Who would have thought women would be relegated to the sidelines in Egypt, being made second class citizens, if you will, as the Islamists consolidate their power in?
(Washington Post) After Egyptian women stood shoulder to shoulder with men in the protests that toppled Hosni Mubarak, many looked forward to a role in the revolution’s next steps. But 15 months later, as Egyptians prepare to vote for a new president this week, rights activists complain that women are being excluded from key decisions.
“At the time of the revolution, women were needed to fill out the numbers,” said Hoda Badran, head of the Egyptian Feminist Union, which was banned under Mubarak but reinstated last year. “Now, the decision-makers don’t need women, and we’re back to this idea that femininity is inferior and masculinity superior.”
Women hold just over 2 percent of the seats in Egypt’s new parliament, down from about 12 percent in the last elections held under Mubarak. The sharp decline followed the elimination of a quota to ensure women’s representation, which had been seen by many as a way to stack the body with members of Mubarak’s political party.
After Mubarak was deposed, the ruling military did not include them in the writing of new Constitutional amendments. And
Badran and other women’s rights activists are particularly worried that the well-organized Muslim Brotherhood will use its religious and charitable groups to encourage uneducated and poor women to vote for its candidate, Mohammed Morsi. Morsi opposes women being allowed to serve in the presidency. He has called for the implementation of Islamic law and, at campaign rallies, referred to Islam’s holy book, the Koran, as the constitution.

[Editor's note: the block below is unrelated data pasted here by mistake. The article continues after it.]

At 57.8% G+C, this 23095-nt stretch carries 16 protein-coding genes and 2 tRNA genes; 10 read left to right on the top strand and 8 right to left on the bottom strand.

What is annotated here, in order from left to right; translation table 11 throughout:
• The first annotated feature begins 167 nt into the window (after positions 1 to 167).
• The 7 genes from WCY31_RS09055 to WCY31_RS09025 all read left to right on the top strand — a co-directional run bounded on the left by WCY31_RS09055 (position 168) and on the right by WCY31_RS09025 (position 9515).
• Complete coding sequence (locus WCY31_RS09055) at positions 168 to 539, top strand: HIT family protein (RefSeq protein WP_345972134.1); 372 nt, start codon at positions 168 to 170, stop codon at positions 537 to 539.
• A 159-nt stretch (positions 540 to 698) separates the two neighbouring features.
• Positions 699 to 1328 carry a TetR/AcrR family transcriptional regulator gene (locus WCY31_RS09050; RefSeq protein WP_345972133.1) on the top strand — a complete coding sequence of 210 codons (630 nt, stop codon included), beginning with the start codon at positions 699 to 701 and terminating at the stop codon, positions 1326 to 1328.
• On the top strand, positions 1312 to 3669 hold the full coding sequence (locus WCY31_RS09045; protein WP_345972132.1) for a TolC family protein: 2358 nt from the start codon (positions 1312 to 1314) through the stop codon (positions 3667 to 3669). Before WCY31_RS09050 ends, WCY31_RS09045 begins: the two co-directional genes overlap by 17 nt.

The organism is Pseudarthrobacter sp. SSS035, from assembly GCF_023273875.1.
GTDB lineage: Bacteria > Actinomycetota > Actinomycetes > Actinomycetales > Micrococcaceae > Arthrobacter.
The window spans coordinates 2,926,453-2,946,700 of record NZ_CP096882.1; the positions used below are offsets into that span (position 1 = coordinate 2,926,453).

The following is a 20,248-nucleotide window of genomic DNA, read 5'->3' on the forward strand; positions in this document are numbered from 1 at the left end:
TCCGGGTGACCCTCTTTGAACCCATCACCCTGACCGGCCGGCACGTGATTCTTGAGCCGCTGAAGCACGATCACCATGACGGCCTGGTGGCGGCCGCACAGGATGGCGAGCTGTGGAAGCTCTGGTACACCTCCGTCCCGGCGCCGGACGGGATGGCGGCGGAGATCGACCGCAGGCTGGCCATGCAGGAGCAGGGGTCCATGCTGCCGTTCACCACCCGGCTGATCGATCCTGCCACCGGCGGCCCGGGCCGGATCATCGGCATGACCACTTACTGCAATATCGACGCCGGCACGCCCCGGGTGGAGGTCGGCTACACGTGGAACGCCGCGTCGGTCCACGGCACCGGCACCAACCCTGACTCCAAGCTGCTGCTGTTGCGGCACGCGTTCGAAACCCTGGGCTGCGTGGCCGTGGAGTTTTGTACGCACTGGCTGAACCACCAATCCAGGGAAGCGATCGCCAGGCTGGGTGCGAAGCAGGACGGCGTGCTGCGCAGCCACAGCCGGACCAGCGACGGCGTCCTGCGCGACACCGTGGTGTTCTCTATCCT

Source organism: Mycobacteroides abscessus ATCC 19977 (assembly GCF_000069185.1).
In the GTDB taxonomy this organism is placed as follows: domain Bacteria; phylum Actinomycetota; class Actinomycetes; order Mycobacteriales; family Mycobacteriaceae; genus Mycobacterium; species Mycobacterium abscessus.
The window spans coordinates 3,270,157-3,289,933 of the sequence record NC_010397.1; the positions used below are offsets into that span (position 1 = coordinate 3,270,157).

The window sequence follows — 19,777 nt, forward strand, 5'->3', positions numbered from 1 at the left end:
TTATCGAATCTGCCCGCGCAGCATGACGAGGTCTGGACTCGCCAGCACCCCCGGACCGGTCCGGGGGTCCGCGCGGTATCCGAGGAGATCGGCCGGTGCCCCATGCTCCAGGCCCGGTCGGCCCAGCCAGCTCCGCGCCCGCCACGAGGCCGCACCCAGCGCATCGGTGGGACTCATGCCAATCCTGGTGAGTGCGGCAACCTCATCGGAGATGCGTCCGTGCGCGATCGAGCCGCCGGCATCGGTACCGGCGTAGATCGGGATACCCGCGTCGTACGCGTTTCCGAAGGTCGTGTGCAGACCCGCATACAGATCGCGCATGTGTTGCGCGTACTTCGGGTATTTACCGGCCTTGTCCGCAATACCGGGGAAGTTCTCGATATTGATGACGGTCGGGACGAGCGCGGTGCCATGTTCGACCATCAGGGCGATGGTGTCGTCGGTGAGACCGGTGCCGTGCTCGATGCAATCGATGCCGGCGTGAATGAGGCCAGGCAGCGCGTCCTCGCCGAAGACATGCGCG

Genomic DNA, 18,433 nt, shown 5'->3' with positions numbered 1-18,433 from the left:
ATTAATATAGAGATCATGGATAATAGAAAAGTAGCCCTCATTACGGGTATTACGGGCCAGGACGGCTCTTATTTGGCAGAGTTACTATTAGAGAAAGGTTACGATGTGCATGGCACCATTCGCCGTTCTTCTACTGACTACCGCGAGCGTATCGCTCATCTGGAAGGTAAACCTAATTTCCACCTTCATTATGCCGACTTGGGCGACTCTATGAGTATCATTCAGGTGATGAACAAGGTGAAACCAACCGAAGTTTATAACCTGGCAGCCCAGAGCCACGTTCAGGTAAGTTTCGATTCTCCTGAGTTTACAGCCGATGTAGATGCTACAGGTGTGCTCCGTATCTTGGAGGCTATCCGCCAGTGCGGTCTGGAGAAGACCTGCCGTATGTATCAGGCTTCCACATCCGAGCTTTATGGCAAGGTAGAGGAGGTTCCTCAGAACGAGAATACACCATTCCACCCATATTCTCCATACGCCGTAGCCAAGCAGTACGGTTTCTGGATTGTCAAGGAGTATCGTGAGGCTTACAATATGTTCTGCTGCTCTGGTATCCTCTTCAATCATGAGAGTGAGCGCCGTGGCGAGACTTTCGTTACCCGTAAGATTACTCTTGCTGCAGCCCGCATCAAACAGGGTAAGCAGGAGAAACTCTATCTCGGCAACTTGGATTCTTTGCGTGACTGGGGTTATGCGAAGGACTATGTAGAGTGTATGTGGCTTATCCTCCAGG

Islamists taking over, women being treated poorly – kinda what people said would happen. Egypt has some of the best protections for women of any Islamic country, but
But the Islamist-dominated parliament is discussing several proposals that could change women’s status here. They include lowering the legal age of marriage for girls from 18 to 13 and revoking divorced mothers’ custody of their boys at age 7 and girls at 9, rather than at 15, a move that would be in accordance with a strict interpretation of Islamic law.
It’s interesting to note that none of the usual suspects are making waves about this real war on women, much like they tend to ignore how women and gays are treated in Iran.